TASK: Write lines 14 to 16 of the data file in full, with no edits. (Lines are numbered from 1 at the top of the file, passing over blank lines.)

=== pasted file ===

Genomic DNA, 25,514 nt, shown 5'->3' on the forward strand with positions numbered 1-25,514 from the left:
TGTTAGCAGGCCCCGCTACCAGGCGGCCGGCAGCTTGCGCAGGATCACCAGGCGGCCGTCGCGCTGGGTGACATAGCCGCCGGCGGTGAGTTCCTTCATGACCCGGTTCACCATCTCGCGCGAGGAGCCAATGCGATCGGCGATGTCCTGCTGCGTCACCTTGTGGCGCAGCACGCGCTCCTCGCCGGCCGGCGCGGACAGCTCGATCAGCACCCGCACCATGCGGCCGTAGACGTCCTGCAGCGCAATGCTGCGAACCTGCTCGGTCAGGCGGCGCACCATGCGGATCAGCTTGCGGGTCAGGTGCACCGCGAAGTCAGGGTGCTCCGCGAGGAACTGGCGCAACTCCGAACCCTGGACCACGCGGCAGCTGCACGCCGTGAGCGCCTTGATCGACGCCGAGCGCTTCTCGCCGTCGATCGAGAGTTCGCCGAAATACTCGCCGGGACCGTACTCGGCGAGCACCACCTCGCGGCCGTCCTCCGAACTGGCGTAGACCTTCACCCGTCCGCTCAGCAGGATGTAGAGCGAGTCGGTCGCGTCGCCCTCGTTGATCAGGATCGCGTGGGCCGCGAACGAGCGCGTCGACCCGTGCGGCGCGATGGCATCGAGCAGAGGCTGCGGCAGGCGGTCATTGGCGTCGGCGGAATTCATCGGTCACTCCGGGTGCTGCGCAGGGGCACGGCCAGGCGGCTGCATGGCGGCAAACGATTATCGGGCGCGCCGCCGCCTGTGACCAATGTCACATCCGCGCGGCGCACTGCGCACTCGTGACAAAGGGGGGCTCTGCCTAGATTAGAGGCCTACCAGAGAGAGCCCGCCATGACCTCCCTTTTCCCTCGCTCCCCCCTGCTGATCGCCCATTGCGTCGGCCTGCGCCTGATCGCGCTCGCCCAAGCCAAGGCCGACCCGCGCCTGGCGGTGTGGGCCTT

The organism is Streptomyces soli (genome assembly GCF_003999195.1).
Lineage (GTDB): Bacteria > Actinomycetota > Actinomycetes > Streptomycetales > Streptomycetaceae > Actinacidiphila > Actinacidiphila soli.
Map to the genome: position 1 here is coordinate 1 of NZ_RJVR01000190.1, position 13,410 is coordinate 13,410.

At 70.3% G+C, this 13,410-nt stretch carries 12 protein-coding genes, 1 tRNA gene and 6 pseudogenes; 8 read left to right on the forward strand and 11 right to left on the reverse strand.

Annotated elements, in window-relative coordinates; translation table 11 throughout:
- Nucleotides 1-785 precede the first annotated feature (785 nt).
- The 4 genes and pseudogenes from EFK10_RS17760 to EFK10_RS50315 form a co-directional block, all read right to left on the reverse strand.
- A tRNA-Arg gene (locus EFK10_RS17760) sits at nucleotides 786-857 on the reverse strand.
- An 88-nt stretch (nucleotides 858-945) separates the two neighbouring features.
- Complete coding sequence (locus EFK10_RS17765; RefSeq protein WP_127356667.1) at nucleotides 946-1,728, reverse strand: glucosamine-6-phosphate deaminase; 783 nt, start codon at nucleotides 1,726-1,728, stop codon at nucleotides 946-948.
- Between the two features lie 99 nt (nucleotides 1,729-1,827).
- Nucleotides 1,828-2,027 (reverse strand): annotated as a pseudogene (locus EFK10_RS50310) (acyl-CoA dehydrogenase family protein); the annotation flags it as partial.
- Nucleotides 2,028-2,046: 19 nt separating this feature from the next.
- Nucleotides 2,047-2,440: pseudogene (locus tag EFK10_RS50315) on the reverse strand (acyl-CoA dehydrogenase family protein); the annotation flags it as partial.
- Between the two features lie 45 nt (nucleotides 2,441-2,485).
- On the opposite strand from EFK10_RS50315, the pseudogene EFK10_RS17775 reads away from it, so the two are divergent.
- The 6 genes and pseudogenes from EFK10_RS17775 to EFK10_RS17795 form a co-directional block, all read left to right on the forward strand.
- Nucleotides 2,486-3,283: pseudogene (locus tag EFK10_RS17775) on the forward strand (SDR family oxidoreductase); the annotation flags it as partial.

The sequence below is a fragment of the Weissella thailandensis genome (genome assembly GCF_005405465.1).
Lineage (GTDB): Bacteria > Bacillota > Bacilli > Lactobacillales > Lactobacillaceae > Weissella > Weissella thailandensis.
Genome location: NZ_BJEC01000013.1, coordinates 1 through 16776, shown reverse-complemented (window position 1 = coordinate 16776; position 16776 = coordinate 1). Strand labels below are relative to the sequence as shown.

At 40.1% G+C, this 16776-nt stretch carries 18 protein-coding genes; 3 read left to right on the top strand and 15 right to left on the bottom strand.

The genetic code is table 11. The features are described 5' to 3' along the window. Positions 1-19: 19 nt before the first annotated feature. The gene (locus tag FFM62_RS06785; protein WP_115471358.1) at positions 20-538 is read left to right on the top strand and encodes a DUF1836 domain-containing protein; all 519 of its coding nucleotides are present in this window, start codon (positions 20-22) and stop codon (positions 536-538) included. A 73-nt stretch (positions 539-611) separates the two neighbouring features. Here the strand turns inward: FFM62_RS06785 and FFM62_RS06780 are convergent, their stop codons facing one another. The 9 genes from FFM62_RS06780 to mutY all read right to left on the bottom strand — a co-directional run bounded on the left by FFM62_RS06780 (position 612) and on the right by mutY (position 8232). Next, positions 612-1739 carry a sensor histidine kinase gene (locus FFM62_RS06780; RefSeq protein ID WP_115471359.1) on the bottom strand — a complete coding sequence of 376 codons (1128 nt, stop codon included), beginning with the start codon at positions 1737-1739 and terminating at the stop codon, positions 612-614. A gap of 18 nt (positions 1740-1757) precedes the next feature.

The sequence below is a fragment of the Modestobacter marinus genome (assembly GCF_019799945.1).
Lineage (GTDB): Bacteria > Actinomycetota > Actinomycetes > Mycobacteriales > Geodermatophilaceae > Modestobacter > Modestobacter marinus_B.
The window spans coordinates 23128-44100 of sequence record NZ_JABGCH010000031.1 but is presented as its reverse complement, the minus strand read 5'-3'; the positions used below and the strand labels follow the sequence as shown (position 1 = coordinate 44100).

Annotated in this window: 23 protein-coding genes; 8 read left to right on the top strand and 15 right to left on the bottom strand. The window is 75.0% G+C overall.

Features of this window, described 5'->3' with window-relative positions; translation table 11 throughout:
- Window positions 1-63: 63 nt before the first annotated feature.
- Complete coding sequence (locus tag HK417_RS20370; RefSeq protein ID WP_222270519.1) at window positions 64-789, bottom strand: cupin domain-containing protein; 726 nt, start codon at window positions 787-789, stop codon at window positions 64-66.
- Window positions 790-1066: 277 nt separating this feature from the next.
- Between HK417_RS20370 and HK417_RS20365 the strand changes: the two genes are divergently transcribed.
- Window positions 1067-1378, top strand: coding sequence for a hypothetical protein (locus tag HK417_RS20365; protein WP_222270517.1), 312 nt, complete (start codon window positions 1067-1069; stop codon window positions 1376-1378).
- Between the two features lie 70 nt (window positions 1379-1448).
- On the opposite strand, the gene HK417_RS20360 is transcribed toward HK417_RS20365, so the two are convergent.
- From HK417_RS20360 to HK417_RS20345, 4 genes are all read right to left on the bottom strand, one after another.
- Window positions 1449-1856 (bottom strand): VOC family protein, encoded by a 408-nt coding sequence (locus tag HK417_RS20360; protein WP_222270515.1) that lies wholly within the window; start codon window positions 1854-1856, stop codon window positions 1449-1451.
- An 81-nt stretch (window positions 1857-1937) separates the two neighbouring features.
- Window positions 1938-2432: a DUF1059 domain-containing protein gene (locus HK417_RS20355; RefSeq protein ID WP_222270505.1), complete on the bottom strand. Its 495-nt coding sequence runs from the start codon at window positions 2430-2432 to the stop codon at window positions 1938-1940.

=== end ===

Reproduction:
- Nucleotides 1,828-2,027 (reverse strand): annotated as a pseudogene (locus EFK10_RS50310) (acyl-CoA dehydrogenase family protein); the annotation flags it as partial.
- Nucleotides 2,028-2,046: 19 nt separating this feature from the next.
- Nucleotides 2,047-2,440: pseudogene (locus tag EFK10_RS50315) on the reverse strand (acyl-CoA dehydrogenase family protein); the annotation flags it as partial.